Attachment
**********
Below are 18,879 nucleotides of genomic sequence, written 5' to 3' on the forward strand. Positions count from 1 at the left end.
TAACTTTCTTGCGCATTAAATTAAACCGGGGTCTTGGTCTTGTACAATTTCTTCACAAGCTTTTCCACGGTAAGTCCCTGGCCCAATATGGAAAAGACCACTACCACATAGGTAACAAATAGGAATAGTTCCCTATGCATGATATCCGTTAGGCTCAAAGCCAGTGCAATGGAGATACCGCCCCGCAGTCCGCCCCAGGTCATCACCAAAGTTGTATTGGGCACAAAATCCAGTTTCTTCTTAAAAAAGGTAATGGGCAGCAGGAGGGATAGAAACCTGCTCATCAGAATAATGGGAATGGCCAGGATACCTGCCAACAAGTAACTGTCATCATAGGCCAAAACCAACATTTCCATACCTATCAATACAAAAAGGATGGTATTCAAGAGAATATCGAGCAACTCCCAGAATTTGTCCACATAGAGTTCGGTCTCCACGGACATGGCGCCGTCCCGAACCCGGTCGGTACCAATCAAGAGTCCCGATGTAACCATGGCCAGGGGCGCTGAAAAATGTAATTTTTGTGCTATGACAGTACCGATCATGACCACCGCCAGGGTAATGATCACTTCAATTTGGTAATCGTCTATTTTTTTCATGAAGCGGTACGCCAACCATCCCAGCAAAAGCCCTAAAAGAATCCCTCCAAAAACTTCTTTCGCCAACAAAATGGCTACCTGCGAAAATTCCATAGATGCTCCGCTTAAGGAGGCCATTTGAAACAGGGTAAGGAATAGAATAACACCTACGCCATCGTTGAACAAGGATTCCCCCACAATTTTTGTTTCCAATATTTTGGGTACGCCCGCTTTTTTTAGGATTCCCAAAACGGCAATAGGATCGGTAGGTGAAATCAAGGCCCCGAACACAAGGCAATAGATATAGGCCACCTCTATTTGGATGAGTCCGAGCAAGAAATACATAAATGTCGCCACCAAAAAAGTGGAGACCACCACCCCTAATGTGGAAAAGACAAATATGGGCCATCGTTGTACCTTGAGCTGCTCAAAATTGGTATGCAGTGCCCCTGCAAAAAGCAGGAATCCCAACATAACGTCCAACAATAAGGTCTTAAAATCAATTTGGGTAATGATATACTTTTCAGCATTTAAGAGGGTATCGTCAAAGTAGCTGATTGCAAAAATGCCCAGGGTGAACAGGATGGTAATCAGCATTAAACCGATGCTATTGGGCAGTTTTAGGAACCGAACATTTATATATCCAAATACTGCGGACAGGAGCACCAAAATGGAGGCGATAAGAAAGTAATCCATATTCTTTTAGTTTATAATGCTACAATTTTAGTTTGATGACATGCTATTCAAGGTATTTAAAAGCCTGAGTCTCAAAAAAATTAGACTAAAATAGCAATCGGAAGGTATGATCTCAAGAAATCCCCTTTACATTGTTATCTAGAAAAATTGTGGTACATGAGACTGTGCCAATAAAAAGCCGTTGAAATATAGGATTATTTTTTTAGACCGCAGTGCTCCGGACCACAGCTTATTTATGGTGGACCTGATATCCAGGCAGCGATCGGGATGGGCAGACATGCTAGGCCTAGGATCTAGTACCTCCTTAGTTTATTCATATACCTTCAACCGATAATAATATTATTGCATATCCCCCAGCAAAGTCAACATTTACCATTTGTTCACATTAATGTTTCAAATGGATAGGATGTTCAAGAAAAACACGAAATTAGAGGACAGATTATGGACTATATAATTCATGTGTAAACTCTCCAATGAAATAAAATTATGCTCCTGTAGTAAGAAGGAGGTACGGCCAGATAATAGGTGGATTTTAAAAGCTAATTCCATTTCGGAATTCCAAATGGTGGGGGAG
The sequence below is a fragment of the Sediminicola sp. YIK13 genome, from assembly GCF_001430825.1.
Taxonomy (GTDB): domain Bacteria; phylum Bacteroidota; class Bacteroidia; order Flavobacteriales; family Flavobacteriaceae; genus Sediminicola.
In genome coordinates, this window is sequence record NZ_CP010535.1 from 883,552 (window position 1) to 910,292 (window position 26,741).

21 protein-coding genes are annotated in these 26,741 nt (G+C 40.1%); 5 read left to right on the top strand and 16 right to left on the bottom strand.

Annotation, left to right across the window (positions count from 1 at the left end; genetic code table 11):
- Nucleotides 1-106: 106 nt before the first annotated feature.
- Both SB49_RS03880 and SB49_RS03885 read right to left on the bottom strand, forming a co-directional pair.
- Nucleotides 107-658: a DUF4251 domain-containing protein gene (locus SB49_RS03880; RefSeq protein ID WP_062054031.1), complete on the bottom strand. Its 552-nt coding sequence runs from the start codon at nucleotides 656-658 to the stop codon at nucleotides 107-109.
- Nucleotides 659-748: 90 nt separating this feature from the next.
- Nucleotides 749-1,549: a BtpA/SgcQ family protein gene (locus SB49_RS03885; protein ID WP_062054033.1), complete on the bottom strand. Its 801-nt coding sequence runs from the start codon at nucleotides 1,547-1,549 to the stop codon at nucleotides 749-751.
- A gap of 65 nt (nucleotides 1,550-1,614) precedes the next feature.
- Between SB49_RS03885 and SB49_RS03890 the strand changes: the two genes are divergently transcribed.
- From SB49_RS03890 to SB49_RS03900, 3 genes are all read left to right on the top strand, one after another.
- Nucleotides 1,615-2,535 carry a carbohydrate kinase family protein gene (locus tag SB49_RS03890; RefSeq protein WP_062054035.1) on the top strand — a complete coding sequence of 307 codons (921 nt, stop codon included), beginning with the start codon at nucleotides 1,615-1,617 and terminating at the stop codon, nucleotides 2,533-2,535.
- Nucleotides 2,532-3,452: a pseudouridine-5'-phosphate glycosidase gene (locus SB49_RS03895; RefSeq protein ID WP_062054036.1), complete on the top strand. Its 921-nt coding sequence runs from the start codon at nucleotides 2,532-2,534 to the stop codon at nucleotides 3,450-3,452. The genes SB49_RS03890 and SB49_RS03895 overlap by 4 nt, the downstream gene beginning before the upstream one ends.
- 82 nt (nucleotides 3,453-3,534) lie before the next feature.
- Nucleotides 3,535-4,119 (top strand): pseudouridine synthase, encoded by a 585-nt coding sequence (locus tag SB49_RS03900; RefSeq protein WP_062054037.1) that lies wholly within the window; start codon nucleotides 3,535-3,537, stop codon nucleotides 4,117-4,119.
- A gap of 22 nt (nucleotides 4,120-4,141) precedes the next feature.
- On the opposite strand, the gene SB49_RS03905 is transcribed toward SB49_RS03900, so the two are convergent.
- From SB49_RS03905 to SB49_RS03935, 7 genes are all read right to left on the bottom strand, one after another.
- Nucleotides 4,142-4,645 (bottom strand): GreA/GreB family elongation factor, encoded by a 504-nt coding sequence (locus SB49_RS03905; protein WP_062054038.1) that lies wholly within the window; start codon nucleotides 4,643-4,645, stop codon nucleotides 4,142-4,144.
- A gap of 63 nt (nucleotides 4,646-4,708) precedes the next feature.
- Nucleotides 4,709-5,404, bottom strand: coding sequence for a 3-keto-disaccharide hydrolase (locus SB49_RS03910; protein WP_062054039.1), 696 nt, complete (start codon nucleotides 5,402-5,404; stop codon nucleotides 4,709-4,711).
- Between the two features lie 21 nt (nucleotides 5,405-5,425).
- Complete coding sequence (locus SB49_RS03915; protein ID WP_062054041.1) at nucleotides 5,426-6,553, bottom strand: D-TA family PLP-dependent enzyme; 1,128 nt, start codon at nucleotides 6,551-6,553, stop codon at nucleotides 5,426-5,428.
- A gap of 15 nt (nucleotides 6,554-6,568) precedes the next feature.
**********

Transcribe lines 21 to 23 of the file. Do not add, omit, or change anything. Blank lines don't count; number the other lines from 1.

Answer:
- On the opposite strand, the gene SB49_RS03905 is transcribed toward SB49_RS03900, so the two are convergent.
- From SB49_RS03905 to SB49_RS03935, 7 genes are all read right to left on the bottom strand, one after another.
- Nucleotides 4,142-4,645 (bottom strand): GreA/GreB family elongation factor, encoded by a 504-nt coding sequence (locus SB49_RS03905; protein WP_062054038.1) that lies wholly within the window; start codon nucleotides 4,643-4,645, stop codon nucleotides 4,142-4,144.